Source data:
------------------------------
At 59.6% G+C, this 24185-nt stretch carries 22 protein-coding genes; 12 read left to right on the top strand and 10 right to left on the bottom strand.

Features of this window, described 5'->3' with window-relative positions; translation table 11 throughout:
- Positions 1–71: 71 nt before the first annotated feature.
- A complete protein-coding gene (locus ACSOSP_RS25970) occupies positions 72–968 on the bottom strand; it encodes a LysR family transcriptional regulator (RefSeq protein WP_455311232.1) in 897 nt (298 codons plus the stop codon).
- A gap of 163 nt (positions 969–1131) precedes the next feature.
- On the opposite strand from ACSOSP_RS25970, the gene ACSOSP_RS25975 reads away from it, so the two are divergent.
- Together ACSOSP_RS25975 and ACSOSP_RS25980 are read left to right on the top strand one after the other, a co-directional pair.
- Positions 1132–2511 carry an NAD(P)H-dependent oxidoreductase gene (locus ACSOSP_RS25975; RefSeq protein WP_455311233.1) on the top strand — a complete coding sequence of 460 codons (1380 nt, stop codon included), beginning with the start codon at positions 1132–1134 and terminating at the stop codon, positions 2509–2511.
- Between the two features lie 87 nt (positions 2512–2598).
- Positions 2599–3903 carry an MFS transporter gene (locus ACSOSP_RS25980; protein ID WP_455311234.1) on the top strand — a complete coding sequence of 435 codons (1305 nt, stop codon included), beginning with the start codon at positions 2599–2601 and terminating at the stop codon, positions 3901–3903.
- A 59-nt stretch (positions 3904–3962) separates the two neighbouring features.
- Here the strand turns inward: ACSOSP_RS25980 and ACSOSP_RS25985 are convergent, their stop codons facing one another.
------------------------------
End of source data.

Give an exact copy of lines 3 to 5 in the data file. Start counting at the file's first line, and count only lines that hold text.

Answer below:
- Positions 1–71: 71 nt before the first annotated feature.
- A complete protein-coding gene (locus ACSOSP_RS25970) occupies positions 72–968 on the bottom strand; it encodes a LysR family transcriptional regulator (RefSeq protein WP_455311232.1) in 897 nt (298 codons plus the stop codon).
- A gap of 163 nt (positions 969–1131) precedes the next feature.